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Pressuring Pakistan

September 17, 2001 at 12:00 AM EST
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SPENCER MICHELS: Under pressure from the United States, a delegation from Pakistan traveled to the southern Afghan city of Kandahar today.

Their mission was to persuade Afghanistan’s Taliban leaders to turn over Osama bin Laden. He is believed to be the mastermind behind the attacks on the U.S., and America has also demanded directly that Afghanistan hand over the suspected terrorist leader.

Taliban-run radio Shariat quoted officials who said the meeting with the Pakistanis was “positive.” The delegation then flew on to Kabul, the capital, where they were expected to meet the Grand Council of Islamic Clerics on Tuesday. The clerics could decide bin Laden’s fate.

At a news conference today, U.S. Secretary of State Colin Powell said all roads in the investigation lead to bin Laden, who– he believes– remains in Afghanistan.

SECRETARY OF STATE COLIN POWELL: The Taliban, of course, is responding in the way that it always has: That Osama bin Laden and his associates are guests in their country. Well, it’s time for the guests to leave. I’ll wait and see what they end up doing and what that court decides. Once it has convened in whatever fashion it convenes itself and what action it takes — I don’t want to pre-judge what we might do in response to what it might do.

SPENCER MICHELS: Meanwhile, a Pakistani military officer said today that Afghanistan had massed twenty to twenty-five thousand fighters near the border of the two countries, in the legendary Khyber Pass. The army captain said the Afghans were armed with SCUD missiles– capable of striking Islamabad, the capital of Pakistan. He said his troops were on high alert.

PAKISTANI CAPTAIN: Definitely, you can say that we still not a declared war, but we have to wait for the escalations and what happens next.

SPENCER MICHELS: After last week’s terrorist attacks, the U.S. presented Pakistan with a list of a dozen demands. The most prominent is that it must force the Taliban to turn over Osama bin Laden. Today, Pakistan closed its 1,500-mile border with Afghanistan, blocking frightened Afghan refugees fleeing their country. Many expected a U.S. military assault. Pakistan has also confined a million Afghan refugees already in the country to camps in the North. That would keep Taliban sympathizers from mixing with Pakistan’s Muslim population. The president of Pakistan– General Pervez Musharraf– continues to walk a tightrope. Yesterday, he explained to religious leaders his decision to assist the United States in an anti-terrorism campaign.

PAKISTANI PROTESTER: If they are coming here, we will make this place the graveyard of American army.

SPENCER MICHELS: But at the street level, bearded Muslims in white robes, a sign of their devotion, demonstrated to show they are not with Musharraf in his siding with the U.S. Today, Muslim leaders called for a strike on Friday to protest U.S. plans. Over the weekend, a Taliban representative in Pakistan warned of retaliation against all who in any way help in military action against Afghanistan.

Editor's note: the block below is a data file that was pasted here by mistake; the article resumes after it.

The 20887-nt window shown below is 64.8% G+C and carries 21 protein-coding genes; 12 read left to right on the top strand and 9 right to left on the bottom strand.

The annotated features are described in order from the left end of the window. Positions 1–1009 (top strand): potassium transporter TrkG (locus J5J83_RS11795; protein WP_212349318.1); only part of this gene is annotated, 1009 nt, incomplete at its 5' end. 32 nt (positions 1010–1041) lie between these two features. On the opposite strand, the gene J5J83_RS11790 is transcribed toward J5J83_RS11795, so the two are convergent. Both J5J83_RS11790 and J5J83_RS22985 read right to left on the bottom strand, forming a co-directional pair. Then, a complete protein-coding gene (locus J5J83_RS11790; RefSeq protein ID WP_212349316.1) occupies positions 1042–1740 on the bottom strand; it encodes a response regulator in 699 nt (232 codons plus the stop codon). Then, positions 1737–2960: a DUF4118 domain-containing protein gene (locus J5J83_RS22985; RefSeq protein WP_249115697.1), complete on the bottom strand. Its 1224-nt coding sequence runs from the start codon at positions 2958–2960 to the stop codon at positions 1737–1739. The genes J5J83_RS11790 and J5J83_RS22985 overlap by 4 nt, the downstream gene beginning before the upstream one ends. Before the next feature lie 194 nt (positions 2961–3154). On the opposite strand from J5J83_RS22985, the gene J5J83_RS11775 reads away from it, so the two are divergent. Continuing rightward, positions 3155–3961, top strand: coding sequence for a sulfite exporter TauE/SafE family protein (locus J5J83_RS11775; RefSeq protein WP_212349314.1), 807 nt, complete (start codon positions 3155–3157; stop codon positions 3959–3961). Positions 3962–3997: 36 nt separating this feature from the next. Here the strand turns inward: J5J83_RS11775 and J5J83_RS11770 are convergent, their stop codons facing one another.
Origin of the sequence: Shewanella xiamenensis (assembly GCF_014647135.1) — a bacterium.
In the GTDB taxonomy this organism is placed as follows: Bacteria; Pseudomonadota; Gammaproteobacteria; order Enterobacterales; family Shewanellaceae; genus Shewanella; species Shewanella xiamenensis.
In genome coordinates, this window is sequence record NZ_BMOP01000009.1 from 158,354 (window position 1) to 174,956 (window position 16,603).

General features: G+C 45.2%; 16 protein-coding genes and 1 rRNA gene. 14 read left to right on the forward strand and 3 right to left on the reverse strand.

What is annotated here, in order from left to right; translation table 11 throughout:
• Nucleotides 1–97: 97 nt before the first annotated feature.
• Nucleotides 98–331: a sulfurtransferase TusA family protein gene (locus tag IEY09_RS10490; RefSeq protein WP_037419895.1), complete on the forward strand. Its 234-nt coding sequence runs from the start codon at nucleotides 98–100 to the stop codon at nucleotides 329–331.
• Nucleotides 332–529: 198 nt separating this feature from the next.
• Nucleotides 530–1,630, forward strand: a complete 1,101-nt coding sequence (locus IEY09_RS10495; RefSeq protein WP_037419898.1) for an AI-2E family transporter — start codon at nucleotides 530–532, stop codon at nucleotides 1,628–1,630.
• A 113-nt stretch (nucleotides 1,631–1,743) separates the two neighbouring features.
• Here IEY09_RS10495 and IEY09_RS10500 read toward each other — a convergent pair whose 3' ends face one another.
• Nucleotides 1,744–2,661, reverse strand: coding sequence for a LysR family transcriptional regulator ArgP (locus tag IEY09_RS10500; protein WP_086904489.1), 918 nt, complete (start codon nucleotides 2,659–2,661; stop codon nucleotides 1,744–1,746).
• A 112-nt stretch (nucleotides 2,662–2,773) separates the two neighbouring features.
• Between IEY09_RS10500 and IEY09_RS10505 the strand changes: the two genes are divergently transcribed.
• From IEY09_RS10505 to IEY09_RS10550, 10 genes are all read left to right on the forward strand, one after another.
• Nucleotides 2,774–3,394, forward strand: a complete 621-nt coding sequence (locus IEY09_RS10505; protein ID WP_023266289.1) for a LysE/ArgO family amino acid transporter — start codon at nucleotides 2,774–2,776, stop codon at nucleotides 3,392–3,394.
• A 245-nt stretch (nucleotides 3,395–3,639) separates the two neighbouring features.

MOHAMMED SOHAL SHAHEEN, Taliban Mission to Pakistan: We do not expect Pakistan to take such action, to allow such an unjustified action against the Islamic Emirates of Afghanistan.

SPENCER MICHELS: Musharraf came to power in a bloodless coup in 1999. The army general declared himself president in June of this year after ruling the country for nearly two years. Pakistan, a poor nation of 140 million people with a per capita income of $500 a year, has been an American ally for decades. But Pakistan has been under American economic sanctions since it tested a nuclear weapon in 1998.

MARGARET WARNER: For more on Pakistan’s crucial role in the U.S.-led campaign against terrorism, we turn to: Robert Oakley, ambassador to Pakistan during the first Bush administration and coordinator for counter terrorism during the Reagan administration. And Mansoor Ijaz, an investment banker and frequent op/ed columnist for international publications. His parents emigrated to the United States in 1960 from Pakistan, shortly before he was born. Welcome to you both.

Mr. Ijaz, beginning with you. Give us your understanding– I know you’ve been talking to people in Pakistan– about what transpired at this meeting today. What did the Pakistanis tell the Taliban leaders and what was their response?

MANSOOR IJAZ, Analyst: Well, I don’t think I can tell you precisely what that was, but I will give you the general sense that I’ve gotten from people that are close to both sides, the Taliban as well as the intelligence services in Pakistan. It is pretty clear that the intelligence chief of Pakistan told the Taliban leaders that this time, whatever has happened and whoever may be directly responsible, essentially you guys have now allowed this to go too far. And, in a sense, you have gone so far that it now damages us as a country as well. That is something that the ISI chief would not have said even three months ago, given the circumstances that exist between Pakistan and Afghanistan in terms of their friendly relations — as we all Pakistan is one of three nations that recognized the Taliban’s right to govern Afghanistan. The Taliban’s response to that was that, well, the initial response was, well, we’ve told you before and we’re telling you again that Mr. bin Laden is our guest and we have no intention of releasing him to the United States. But I think as it became clearer later in the day– and it’s important for everybody to understand that the intelligence chief of Pakistan is still in Kandahar– I think as it got later in the day, maybe some better sense started to prevail, and that is when the idea of turning this decision over to the Ulima, which is sort of the religious council of elders in Afghanistan, came up.